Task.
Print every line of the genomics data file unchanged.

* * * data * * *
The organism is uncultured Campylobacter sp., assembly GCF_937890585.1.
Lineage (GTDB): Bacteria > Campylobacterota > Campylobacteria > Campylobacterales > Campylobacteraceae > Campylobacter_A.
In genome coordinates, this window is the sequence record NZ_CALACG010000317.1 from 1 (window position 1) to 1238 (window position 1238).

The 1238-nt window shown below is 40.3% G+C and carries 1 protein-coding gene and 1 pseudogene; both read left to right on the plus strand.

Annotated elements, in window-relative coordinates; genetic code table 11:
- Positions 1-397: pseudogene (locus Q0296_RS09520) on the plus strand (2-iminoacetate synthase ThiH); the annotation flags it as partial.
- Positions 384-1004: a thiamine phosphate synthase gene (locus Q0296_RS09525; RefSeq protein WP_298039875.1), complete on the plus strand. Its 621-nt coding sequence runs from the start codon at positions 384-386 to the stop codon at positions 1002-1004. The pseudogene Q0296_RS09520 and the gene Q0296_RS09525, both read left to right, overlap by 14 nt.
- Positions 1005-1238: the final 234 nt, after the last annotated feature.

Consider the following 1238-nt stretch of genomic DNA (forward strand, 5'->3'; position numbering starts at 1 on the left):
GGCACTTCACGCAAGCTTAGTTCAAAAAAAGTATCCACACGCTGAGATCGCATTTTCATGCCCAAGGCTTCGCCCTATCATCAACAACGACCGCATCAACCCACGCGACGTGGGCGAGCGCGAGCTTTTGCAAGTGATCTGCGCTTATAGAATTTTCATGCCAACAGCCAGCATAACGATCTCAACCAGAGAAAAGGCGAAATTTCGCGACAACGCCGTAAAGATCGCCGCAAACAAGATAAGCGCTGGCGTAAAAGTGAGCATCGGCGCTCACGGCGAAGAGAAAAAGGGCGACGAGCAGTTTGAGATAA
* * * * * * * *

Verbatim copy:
The organism is uncultured Campylobacter sp., assembly GCF_937890585.1.
Lineage (GTDB): Bacteria > Campylobacterota > Campylobacteria > Campylobacterales > Campylobacteraceae > Campylobacter_A.
In genome coordinates, this window is the sequence record NZ_CALACG010000317.1 from 1 (window position 1) to 1238 (window position 1238).

The 1238-nt window shown below is 40.3% G+C and carries 1 protein-coding gene and 1 pseudogene; both read left to right on the plus strand.

Annotated elements, in window-relative coordinates; genetic code table 11:
- Positions 1-397: pseudogene (locus Q0296_RS09520) on the plus strand (2-iminoacetate synthase ThiH); the annotation flags it as partial.
- Positions 384-1004: a thiamine phosphate synthase gene (locus Q0296_RS09525; RefSeq protein WP_298039875.1), complete on the plus strand. Its 621-nt coding sequence runs from the start codon at positions 384-386 to the stop codon at positions 1002-1004. The pseudogene Q0296_RS09520 and the gene Q0296_RS09525, both read left to right, overlap by 14 nt.
- Positions 1005-1238: the final 234 nt, after the last annotated feature.

Consider the following 1238-nt stretch of genomic DNA (forward strand, 5'->3'; position numbering starts at 1 on the left):
GGCACTTCACGCAAGCTTAGTTCAAAAAAAGTATCCACACGCTGAGATCGCATTTTCATGCCCAAGGCTTCGCCCTATCATCAACAACGACCGCATCAACCCACGCGACGTGGGCGAGCGCGAGCTTTTGCAAGTGATCTGCGCTTATAGAATTTTCATGCCAACAGCCAGCATAACGATCTCAACCAGAGAAAAGGCGAAATTTCGCGACAACGCCGTAAAGATCGCCGCAAACAAGATAAGCGCTGGCGTAAAAGTGAGCATCGGCGCTCACGGCGAAGAGAAAAAGGGCGACGAGCAGTTTGAGATAA